12 April 2018

Lessons Learned from a Human Library

Intro Copy

Recently, we blogged about the March for Our Lives movement, a student-led movement against gun violence which arose after 17 students and educators were killed in a school shooting in Parkland, Florida, on February 14, 2018. In the early 1990s, the youth in Copenhagen, Denmark, also began a movement against violence. That movement, called “Stop the Violence,” had been created by five young people to focus on interracial violence after one of their friends was stabbed. The name of the group was inspired by a Stop the Violence movement in the United States, which was created by rapper KRS-One in response to violence in hip-hop communities. In 2000, the organizer of a summer music festival in Europe, known as the Roskilde Festival, asked the Danish group to come up with an activity for the event. That activity, the Human Library, has since spread around the world. The Human Library, also known as a living library, is an event set up like a library, but instead of borrowing books, people are "on loan" to readers for engaging conversations. The people on loan come from different walks of life and are there to answer questions about their lives. The Human Library can take a proactive approach to violence because it aims to fight stereotypes and prejudice and encourage understanding. The available “books” vary by library and can include diverse people, such as atheists, transgender individuals, witches, and refugees.

Human Library at Broward College North Campus Library

We were recently invited to attend a Human Library event in our community. Broward College North Campus Library hosted a Human Library event on Tuesday, March 27, 2018. The event provided the opportunity for students and library users to chat with people from diverse backgrounds on topics such as immigration, homelessness, blindness and visual impairments, and developmental disabilities among others. Booths were set up with the human “books” ready to share their stories and answer any questions. Librarians Victor Lawrence and Cristy Moran had learned about the organization through library circles and signed up on the Human Library site. This was their third year hosting the event, which had approximately 200 visitors, including eight classes of students and public library users. We sat down at each booth for an interactive learning experience. These are our takeaways from four of the “books” we checked out:

Best Buddies

We spoke with a woman with high functioning autism and ADHD who is one of the ambassadors of Best Buddies, a nonprofit organization that fosters friendships between people with and without intellectual and developmental disabilities. The woman said she and other people with intellectual and developmental disabilities need friends, too, and urged people to not forget about them because they often feel excluded or isolated.  She said that the Best Buddies program enables people like her to find common interests, such as a book or a movie, with others which helps them feel included.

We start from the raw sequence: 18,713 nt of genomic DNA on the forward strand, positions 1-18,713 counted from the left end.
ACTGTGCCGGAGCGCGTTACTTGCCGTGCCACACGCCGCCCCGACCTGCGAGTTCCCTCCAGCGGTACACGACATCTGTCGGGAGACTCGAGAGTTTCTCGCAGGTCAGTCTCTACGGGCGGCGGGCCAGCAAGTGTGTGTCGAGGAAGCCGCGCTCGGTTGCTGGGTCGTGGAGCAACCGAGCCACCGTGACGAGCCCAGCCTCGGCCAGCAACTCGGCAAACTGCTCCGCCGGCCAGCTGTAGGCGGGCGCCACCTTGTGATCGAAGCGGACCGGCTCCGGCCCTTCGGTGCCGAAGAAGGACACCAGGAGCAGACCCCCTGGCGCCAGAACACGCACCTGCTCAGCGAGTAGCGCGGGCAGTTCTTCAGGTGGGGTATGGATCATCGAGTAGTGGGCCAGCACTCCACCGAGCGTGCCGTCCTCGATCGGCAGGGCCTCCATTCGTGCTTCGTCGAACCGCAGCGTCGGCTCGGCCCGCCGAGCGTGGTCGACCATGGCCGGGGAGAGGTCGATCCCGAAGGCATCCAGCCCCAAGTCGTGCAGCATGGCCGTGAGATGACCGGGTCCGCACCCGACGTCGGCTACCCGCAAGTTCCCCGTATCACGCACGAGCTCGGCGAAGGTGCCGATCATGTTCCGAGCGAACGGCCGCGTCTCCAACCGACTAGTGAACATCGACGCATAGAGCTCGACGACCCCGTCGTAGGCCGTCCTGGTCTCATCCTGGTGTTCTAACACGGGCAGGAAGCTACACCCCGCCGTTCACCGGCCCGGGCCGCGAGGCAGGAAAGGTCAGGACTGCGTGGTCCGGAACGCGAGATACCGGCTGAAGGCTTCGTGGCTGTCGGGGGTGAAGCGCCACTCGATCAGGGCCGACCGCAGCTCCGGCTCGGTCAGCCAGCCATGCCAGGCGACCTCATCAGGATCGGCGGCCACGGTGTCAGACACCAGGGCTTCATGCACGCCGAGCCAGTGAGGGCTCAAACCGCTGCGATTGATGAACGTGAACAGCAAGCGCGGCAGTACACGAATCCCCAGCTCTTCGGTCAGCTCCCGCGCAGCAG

Lighthouse for the Blind:

We met two women with visual impairments who use the services of Lighthouse of Broward. Lighthouse of Broward offers free services for people who are blind or visually impaired. Services include skills training, job preparation, counseling, support groups and much more. We asked the women what schools can do to help students who are blind or visually impaired. They responded that schools should teach students how to be sensitive not only to those who are blind or visually impaired but to anyone with a disability or mental health issue. They said that people need not be afraid to talk and relate to those who are different. They spoke about how prejudice is a learned behavior and how dialogue is important for reducing it.

MSD Strong:

We spoke with two alumni from Marjory Stoneman Douglas High School, the site of the Parkland school shooting. One of the women mentioned how bullying is an issue in the schools, but she did not think the tragedy should be blamed on bullying. She stated that community engagement is one of the good things that arose from the tragedy. The women also discussed overcrowding and student safety.

Muslim Student Association:

The Muslim Student Association of Broward College is a student organization open to all students who have an interest in learning about Muslim culture or Islam. We talked with one of the young men manning the booth. He believes that open dialogue and education are needed for reducing Islamophobia.  He also said that when someone says something hurtful to him, he tries to see if the comment springs from ignorance or hate. If it arises from ignorance, he tries to educate them in a respectful way. If it comes from hate, he does not engage with them.

Common Threads

We noticed that many of the people we spoke with talked about common elements that are key to reducing prejudice and stereotypes. These elements included the need to foster respectful dialogue, inclusiveness, and sensitivity. Respectful dialogue can help foster a greater understanding of someone who may be different from you and can clear up misconceptions or stereotypes about them. Inclusiveness and sensitivity can help those who are different feel less isolated and foster a greater sense of belonging in the community and can also reduce bullying.

Teacher Resources

Here are five editorially-selected lesson plans and resources to help reduce bullying, stereotypes, and prejudice in the classroom:

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Has your school or library held a Human Library? If so, let us know your experiences in the comments below or Tweet us at #ProQuest!